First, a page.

Most people have got a reasonable idea of what’s meant by the word ‘religion’, even if it’s hard to tie down precisely. But what about ‘spirituality’? It’s an important question because there’s an increasing body of research into spirituality, rather than religion.
The concept of ‘spirituality’ is used in these studies specifically to get away from the idea that religion is the be-all and end-all in terms of personal fulfilment, happiness, and health. Surprisingly, however, the two are then often bundled together as a conglomerate. When describing their research, you often hear something like: “Religion/spirituality is helpful in…”
Take, for example, a recent study into the outcome of drug treatment. The authors, Brad Conner and colleagues from UCLA, looked into whether religious and/or spiritual patients responded better to a treatment programme using drug substitutes (e.g. methadone).
They found that patients who scored high on the spirituality index were better able to cut back on their opiate use. However, there was no relationship to scores on the religious scale.
But in an accompanying review, Are religiosity and spirituality useful constructs in drug treatment research?, they don’t differentiate between the two when it comes to looking at their effects on outcomes. Spirituality and religion are assumed to be closely related.
So just what is spirituality? Conner et al put it like this:
Religiosity, as typically defined, encompasses a belief in god, various dimensions of
involvement in organized religion, such as denominational affiliation (e.g., Protestant, Roman Catholic, or Jewish), frequency of attendance at services, acceptance of doctrinal beliefs and norms, and social interaction with fellow congregants. Spirituality emphasizes an inner quality that “facilitates connectedness with the self, other people, and nature.”22(p. 557) While R/S are frequently linked concepts, many people view themselves as spiritual rather than religious,4,19 and the distinction between involvement in organized religion and a person’s “inner quality” requires operationalizing instrument definitions clearly.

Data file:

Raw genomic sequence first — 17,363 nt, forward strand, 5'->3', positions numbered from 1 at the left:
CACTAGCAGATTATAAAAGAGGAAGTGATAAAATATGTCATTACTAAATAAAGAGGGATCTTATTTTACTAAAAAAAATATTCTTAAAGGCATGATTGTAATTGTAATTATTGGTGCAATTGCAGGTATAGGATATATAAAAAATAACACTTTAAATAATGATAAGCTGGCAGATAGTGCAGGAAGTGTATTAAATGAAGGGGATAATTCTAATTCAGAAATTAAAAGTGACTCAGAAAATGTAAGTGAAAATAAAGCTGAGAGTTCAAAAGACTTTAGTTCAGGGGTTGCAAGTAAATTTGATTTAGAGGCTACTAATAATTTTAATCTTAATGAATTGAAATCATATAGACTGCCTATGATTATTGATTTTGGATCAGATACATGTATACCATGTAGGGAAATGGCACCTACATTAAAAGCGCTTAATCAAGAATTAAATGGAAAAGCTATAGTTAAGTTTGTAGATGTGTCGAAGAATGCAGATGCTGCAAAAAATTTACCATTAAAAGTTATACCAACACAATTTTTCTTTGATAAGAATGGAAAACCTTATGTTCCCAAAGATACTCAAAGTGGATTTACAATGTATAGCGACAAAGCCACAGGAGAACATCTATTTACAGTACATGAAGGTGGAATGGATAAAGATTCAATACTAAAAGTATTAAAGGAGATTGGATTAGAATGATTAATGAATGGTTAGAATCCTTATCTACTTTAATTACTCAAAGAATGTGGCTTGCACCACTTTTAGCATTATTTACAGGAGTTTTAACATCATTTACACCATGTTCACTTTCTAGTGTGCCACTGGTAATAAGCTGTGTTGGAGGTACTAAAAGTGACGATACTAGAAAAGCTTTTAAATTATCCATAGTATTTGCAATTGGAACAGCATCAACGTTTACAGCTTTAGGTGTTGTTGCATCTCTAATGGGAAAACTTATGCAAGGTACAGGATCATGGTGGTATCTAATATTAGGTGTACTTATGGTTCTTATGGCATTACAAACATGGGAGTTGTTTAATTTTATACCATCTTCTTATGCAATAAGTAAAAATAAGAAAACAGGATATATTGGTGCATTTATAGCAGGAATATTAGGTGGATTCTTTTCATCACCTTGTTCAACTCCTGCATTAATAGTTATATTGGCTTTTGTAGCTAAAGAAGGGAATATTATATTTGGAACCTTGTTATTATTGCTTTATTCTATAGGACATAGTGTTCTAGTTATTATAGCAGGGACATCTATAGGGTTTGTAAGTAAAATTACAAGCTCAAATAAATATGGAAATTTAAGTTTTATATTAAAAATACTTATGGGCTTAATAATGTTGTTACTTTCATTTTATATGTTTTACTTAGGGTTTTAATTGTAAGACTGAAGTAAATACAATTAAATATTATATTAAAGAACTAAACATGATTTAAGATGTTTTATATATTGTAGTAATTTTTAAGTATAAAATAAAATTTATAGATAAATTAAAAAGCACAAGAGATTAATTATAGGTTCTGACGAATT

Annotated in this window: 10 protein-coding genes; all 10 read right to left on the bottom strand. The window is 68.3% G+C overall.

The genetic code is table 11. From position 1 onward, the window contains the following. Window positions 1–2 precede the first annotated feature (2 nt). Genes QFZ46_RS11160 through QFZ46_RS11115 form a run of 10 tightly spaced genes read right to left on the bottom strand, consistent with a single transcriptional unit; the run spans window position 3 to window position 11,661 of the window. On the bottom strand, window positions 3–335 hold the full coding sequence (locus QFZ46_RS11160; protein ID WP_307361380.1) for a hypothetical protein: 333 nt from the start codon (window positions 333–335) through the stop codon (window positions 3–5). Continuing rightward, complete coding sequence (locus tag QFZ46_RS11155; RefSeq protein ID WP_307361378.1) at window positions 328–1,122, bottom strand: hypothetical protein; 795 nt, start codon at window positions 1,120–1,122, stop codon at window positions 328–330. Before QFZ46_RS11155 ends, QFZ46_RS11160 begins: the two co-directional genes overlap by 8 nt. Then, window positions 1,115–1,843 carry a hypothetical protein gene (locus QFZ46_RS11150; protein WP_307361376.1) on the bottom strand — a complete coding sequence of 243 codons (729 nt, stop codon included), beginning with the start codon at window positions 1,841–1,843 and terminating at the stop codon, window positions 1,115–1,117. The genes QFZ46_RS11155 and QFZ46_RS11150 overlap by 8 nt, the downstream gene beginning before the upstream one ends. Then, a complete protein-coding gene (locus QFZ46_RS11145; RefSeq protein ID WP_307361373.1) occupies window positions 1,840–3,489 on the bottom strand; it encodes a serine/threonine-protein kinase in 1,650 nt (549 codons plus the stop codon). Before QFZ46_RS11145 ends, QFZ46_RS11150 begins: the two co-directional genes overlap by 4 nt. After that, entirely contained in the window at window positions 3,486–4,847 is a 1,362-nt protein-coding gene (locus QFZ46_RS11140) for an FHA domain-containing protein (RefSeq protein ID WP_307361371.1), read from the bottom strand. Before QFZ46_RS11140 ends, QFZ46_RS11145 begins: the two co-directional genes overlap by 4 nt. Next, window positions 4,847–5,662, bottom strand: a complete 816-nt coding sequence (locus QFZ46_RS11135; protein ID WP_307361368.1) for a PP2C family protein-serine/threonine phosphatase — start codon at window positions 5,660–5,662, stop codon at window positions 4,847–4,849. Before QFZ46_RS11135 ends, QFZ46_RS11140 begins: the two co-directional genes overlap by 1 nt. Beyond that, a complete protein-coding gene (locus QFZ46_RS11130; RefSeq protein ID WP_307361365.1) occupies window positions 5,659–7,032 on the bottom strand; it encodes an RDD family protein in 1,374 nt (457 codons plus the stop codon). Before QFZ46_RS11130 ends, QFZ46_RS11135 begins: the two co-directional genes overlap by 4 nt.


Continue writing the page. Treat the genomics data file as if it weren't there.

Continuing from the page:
So far so good, but here’s the crunch:
There is also some disagreement regarding whether belief in a supreme being or sacred realm is an essential element of spirituality. Without such belief, spirituality may be difficult to distinguish from purely humanist beliefs and personal characteristics such as self-efficacy and optimism.
I’ve emphasized the last sentence, because it highlights the problem. Many of the scales used to measure ‘spirituality’ actually encompass ideas that a lot of atheists would be very comfortable with.
For example, here’s a list of the items on the Spirituality Index of Well-Being Scale:
1. There is not much I can do to help myself.
2. Often, there is no way I can complete what I have started
3. I can’t begin to understand my problems.
4. I am overwhelmed when I have personal difficulties and problems.
5. I don’t know how to begin to solve my problems.
6. There is not much I can do to make a difference in my life.